Economist Tyler Cowen cautions against the optimism around self-driving cars because when costs fall, consumption rises. If the costs of driving fall, there could be a lot more cars on the (now congested) road. Cost isn’t just about price, but also understandability, beliefs, and time.
Another way to think-like-an-economist is to consider ease. Every time a how will I… question gets answered things get easier and Peloton answers a lot of questions.
A wooden barrel like this can only hold water up to the shortest piece. Each answered how will I… extends the length of that board. Extend the set and action is taken. Here’s Christian Hunt on his background to buying a Peloton:
“My partner brought it up…we had been bombarded by advertisements…I knew a few people who had them and it just got to the point where we thought, ‘Let’s just give this a go, we can return it if we don’t like it.’ And the people I spoke to about it were so positively engaged. Worse case scenario: this thing goes back.” – @ChristianHunt, Human Risk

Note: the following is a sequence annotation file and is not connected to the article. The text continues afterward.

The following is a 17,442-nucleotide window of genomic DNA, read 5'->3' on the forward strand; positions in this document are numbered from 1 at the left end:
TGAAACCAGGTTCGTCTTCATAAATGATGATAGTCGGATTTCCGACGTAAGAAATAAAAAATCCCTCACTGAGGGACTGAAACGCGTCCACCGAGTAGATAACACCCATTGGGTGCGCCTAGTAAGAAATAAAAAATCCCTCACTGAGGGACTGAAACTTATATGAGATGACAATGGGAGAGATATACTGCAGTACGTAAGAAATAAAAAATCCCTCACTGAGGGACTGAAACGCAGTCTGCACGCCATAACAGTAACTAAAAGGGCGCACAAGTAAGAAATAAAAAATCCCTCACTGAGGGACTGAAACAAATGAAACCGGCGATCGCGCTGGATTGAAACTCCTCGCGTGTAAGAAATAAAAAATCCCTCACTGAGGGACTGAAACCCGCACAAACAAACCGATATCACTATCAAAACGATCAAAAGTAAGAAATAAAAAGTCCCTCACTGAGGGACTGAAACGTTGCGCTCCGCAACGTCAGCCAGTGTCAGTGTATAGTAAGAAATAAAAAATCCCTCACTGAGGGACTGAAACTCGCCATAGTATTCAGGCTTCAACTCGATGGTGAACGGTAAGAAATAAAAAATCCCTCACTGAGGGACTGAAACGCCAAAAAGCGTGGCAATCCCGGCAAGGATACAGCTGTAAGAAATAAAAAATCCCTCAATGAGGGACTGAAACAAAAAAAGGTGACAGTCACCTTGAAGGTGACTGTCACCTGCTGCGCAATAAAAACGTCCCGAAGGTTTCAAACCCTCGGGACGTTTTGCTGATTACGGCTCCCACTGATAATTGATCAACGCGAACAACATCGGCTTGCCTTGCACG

Just in that comment Hunt hints at the many boards that lead to a Peloton purchase. There’s price (finance it!), usage (we’ve got classes), social (follow your friends), competition (leaderboards), and even logistics!
When surveyed why they bought a Peloton, 78% of people said convenience. Consciously that means convenient to use but really it is everything.
Wood Barrel, via Wikipedia.
5 thoughts on “Peloton ease”
[…] The buyer values the item more than the seller. For minor purchases we mostly go with ease (see Peloton). For larger purchases we quantify earnings per share or dollar per square foot or miles per […]
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[…] Peloton is great as an example of a business strategy. Peloton doesn’t offer discounts and Peloton makes it easy are two quick observations. Let’s add two […]
[…] makes the entire purchase process […]
[…] at each checkup. Want to eat less? Make it hard, or easy!, to count calories Want people to buy your Peloton? Don’t make them pay – let their future […]
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